From the Jaffa Gate to the Western Wall (Wailing Wall), Jerusalem
The Jaffa Gate (Hebrew Sha'ar Yafo; Arabic Bab el-Khalil, the Hebron Gate), through which the road to Jaffa leaves Jerusalem, is the link between the Old City and the new Jewish town to the west and apart from the Damascus Gate is the most important means of access to the Old City, declared by UNESCO in 1981 a cultural monument which must be preserved. The gate is set in the circuit of walls built by Sultan Suleiman the Magnificent in the 16th century. The gap in the walls to the right of the gate was opened up by the Turkish authorities in 1898 to allow the German Emperor and Empress to drive into the Old City; it now enables motor traffic to enter.
Immediately south of the Jaffa Gate in Jerusalem is the Citadel, popularly known as David's Tower (though strictly speaking this is only one of its towers). It has, however, no connection with David, having been erected by Herod to protect the palace he built around 24 B.C. to the south of the Citadel. Its three towers were named after Herod's brother Phasael, his wife Mariamne and his friend Hippicus. After Titus's conquest of Jerusalem in A.D. 70 the Romans stationed a garrison in the Citadel. Thereafter it fell into disrepair and was successively repaired and rebuilt by Crusaders, Mamelukes and Turks. What is now called David's Tower was built in the 14th century on the foundations of Phasael's Tower; the northwest tower occupies the site of Hippicus's Tower.The Citadel now houses a museum on the history of Jerusalem and a folk museum and has some interesting excavations. From the Citadel, and particularly from David's Tower, there are superb views of the city. In the evening (except on Friday) an impressive son et lumière show on the history of Jerusalem is presented in the Citadel.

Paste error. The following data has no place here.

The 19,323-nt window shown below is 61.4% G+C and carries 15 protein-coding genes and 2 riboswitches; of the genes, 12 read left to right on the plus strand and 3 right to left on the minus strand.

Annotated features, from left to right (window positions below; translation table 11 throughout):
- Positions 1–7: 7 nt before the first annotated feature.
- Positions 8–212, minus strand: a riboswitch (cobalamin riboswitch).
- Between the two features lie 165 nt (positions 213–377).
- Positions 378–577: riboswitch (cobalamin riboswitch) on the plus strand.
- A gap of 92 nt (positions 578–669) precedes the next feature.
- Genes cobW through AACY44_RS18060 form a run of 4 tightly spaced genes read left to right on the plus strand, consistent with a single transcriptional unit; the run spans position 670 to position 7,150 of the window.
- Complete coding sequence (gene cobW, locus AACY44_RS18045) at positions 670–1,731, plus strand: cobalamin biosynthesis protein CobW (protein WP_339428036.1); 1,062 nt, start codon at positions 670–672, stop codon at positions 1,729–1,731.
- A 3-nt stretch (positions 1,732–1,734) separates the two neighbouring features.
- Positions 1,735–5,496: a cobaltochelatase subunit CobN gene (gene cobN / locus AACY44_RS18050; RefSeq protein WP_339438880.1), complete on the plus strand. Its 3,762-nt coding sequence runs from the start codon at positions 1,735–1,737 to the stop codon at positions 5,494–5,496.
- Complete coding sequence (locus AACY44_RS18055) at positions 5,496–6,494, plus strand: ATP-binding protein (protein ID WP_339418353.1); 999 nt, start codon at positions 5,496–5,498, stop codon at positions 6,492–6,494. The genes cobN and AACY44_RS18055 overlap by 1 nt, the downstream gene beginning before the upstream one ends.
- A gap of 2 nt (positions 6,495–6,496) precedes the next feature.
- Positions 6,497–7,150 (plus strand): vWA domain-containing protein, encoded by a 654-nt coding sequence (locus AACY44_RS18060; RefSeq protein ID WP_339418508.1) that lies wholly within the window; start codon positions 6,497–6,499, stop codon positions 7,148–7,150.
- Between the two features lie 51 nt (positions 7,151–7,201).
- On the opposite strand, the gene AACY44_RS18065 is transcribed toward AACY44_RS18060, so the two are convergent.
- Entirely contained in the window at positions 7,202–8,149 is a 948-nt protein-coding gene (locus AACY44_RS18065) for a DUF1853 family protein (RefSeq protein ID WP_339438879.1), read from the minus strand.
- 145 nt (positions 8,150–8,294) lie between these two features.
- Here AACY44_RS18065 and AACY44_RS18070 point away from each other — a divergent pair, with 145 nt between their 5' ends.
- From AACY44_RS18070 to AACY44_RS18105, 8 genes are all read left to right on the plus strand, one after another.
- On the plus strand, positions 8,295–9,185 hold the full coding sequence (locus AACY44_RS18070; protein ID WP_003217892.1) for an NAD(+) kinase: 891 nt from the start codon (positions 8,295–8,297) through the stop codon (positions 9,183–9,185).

Opposite the entrance to the Citadel in Jerusalem is Christ Church (Anglican), built in 1849.
The Jewish Quarter, badly damaged in 1948 but rebuilt in 1967, is home to a significant number of synagogues.